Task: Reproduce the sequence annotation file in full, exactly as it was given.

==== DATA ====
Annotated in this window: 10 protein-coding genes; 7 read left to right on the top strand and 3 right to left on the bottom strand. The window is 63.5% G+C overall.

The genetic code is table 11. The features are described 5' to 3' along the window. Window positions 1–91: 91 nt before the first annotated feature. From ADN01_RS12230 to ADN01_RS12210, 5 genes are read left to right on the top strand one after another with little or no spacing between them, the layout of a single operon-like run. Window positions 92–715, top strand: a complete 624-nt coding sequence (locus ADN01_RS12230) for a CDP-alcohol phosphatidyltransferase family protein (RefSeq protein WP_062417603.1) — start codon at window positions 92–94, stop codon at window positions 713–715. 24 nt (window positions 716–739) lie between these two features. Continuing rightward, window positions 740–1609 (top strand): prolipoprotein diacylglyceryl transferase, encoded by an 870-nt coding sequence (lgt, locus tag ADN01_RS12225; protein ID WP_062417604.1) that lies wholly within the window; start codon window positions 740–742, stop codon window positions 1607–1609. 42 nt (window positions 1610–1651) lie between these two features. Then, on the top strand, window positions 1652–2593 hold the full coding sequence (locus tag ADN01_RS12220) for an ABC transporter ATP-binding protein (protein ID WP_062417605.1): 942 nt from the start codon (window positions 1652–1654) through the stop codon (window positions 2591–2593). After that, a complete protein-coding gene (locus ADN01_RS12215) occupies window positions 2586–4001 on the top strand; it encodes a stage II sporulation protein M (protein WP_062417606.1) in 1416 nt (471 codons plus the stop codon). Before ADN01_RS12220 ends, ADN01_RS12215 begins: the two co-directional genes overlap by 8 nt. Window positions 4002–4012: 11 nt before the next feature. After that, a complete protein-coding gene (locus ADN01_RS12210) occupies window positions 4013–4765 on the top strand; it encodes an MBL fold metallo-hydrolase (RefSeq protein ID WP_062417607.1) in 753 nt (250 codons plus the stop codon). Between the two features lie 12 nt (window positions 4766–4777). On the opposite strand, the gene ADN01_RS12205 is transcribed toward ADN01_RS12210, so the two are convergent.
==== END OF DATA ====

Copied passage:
Annotated in this window: 10 protein-coding genes; 7 read left to right on the top strand and 3 right to left on the bottom strand. The window is 63.5% G+C overall.

The genetic code is table 11. The features are described 5' to 3' along the window. Window positions 1–91: 91 nt before the first annotated feature. From ADN01_RS12230 to ADN01_RS12210, 5 genes are read left to right on the top strand one after another with little or no spacing between them, the layout of a single operon-like run. Window positions 92–715, top strand: a complete 624-nt coding sequence (locus ADN01_RS12230) for a CDP-alcohol phosphatidyltransferase family protein (RefSeq protein WP_062417603.1) — start codon at window positions 92–94, stop codon at window positions 713–715. 24 nt (window positions 716–739) lie between these two features. Continuing rightward, window positions 740–1609 (top strand): prolipoprotein diacylglyceryl transferase, encoded by an 870-nt coding sequence (lgt, locus tag ADN01_RS12225; protein ID WP_062417604.1) that lies wholly within the window; start codon window positions 740–742, stop codon window positions 1607–1609. 42 nt (window positions 1610–1651) lie between these two features. Then, on the top strand, window positions 1652–2593 hold the full coding sequence (locus tag ADN01_RS12220) for an ABC transporter ATP-binding protein (protein ID WP_062417605.1): 942 nt from the start codon (window positions 1652–1654) through the stop codon (window positions 2591–2593). After that, a complete protein-coding gene (locus ADN01_RS12215) occupies window positions 2586–4001 on the top strand; it encodes a stage II sporulation protein M (protein WP_062417606.1) in 1416 nt (471 codons plus the stop codon). Before ADN01_RS12220 ends, ADN01_RS12215 begins: the two co-directional genes overlap by 8 nt. Window positions 4002–4012: 11 nt before the next feature. After that, a complete protein-coding gene (locus ADN01_RS12210) occupies window positions 4013–4765 on the top strand; it encodes an MBL fold metallo-hydrolase (RefSeq protein ID WP_062417607.1) in 753 nt (250 codons plus the stop codon). Between the two features lie 12 nt (window positions 4766–4777). On the opposite strand, the gene ADN01_RS12205 is transcribed toward ADN01_RS12210, so the two are convergent.